Entrepreneur and AI, automation, and marketing guru Arham Muhammad’s ground-breaking innovations are set to make advertisers and digital marketers’ lives easier.
AI and automation have become a part of modern life, with more and more companies opting to automate repetitive processes. Advertising and digital businesses, especially, need to leverage the power of automation and AI to stay competitive and drive margins. Advertising expert and CEO of a global marketing powerhouse, Arham Muhammad is no stranger to the planning and development of artificial intelligence automation tools. He’s been developing his skills in computers, automation, cybersecurity, cyber forensics, and reverse engineering from an early age.
He has identified vulnerabilities on some of the worlds’ most well-known platforms, such as EA, AOL, ESPN, and Microsoft. He has also occasionally pen tested applications and written proofs of concepts.
Today, apart from helping businesses scale to 9 figures and above, Arham is involved with the planning and developing AI automation technologies. “I am currently focused on direct-response advertising and revenue scaling,” said Arham, “automating this part of the business entirely in the coming months to ensure every minute in the business is made good use of. There are just too many repetitive, time-consuming tasks in the digital and advertising business that could be done automatically, so my focus is on the planning and development of major automation tools involving artificial intelligence.”
Arham’s media company assisted some of the biggest celebrities, public figures, and influencers to build and monetize their brands. “Much of it was revolved around helping businesses and people 10X their profits and helping them scale their brand reachability. When we work with public personas to scale their brands, we have often dominated the influencer space with the majority market share across Twitter, Facebook, and Instagram.”
One of Arham’s campaigns focused on creating and executing a marketing video gig, which helped his client gain 3 billion views and drove over 100M hits across the internet in a single month.
Arham’s expertise goes even further than advertising, though. He’s also helped turn struggling businesses around and achieve over $100K in revenue in a single day during one of the most competitive times of the year. “I learned through both practice and failures what works and what doesn’t,” said Arham. “As an entrepreneur, you have to continually evolve and think on your feet to survive in a world that is rapidly changing. If your business fails, you have to take a step back and take a realistic look at what is causing the failure. Most often, a fresh pair of eyes can do wonders since most entrepreneurs get too engrossed with their ‘business baby.’”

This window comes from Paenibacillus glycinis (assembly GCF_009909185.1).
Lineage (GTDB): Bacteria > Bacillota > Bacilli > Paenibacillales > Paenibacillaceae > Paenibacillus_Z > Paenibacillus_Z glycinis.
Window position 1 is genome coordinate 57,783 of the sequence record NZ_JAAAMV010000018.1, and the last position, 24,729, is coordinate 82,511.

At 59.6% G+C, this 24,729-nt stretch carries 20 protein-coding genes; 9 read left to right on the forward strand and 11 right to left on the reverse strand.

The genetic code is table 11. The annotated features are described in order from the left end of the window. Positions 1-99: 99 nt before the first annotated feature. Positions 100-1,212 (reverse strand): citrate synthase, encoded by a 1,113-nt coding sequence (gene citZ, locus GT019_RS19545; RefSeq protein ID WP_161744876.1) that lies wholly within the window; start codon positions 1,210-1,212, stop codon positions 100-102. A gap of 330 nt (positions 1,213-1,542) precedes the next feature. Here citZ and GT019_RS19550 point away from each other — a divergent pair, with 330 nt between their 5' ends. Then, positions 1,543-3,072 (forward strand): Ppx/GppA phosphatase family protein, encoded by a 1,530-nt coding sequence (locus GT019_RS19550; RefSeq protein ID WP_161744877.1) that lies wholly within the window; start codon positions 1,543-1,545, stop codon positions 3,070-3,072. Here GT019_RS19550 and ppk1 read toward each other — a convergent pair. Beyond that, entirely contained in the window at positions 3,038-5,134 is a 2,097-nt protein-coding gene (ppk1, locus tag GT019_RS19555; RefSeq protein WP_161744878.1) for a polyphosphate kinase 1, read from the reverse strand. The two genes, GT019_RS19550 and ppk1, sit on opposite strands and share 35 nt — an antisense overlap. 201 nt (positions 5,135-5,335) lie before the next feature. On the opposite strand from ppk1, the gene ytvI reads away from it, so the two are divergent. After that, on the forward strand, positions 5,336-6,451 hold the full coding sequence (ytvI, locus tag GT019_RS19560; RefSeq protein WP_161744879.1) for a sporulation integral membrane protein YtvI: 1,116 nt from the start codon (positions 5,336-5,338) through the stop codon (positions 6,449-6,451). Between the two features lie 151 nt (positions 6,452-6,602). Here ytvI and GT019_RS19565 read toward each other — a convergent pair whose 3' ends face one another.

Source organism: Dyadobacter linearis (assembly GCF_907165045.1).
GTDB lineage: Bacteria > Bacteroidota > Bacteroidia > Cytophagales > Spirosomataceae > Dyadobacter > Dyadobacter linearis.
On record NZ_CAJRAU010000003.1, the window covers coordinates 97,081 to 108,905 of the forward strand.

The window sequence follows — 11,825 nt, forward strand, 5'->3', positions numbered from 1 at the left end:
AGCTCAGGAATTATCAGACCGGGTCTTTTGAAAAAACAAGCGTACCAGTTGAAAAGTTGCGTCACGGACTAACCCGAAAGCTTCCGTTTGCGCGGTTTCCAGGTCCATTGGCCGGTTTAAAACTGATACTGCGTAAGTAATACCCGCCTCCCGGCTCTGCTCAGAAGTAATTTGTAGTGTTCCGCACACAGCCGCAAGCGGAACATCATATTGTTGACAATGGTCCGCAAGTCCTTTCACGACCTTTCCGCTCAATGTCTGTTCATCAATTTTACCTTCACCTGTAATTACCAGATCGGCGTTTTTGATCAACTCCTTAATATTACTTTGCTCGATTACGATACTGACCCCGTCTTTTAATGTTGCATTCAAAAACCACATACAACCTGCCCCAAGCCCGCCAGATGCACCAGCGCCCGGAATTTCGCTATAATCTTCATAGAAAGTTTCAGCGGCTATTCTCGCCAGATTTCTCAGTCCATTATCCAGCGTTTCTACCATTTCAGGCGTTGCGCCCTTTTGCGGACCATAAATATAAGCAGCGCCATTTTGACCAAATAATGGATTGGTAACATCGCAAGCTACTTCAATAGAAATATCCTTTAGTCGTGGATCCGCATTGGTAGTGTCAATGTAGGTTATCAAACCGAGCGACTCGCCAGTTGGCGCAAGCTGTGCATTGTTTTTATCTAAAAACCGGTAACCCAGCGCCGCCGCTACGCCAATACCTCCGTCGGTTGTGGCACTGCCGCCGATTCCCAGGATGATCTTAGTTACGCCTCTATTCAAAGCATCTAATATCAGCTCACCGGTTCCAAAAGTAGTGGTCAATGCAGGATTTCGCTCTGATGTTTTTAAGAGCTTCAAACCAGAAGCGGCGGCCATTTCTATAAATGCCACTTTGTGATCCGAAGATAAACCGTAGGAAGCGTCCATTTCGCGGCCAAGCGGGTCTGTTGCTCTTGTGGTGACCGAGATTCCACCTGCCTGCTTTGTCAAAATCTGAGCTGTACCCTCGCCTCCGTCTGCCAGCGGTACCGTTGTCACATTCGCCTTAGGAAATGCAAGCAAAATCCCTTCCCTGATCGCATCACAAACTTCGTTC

Failure is no stranger to Arham. During his teenage years, he dreamt of dominating the social media sphere and building an interest-based social media platform known as Zstash. Unfortunately, it proved difficult for a teenager to gain investors and capital in his country of birth, Pakistan. “I was very disappointed when I realized the business concept was going to fail. It was my first business, and though I was only a teenager, I wanted it to succeed so badly so that I could buy a house for my family and improve our living conditions.”
However, he doesn’t believe in giving up. “Between my 18th and 20th birthday, I felt as if my whole world was just falling apart and that I would never be able to make my dreams a reality. Yet, I knew failure was not an option. After Zstash, I started working on a new business concept, which I executed in 2012.”
Arham’s third business is today a success story and a 9-figure advertising powerhouse.
During the little free time that Arham has, he prefers to read and learn new skills. “I read mostly about business and technology, especially AI and automation tech,” he said. “I am obsessed with artificial intelligence. I love how AI can help us achieve incredible precision and accuracy, speed up execution to solve the most complex of tasks, and reduce the rate of errors.”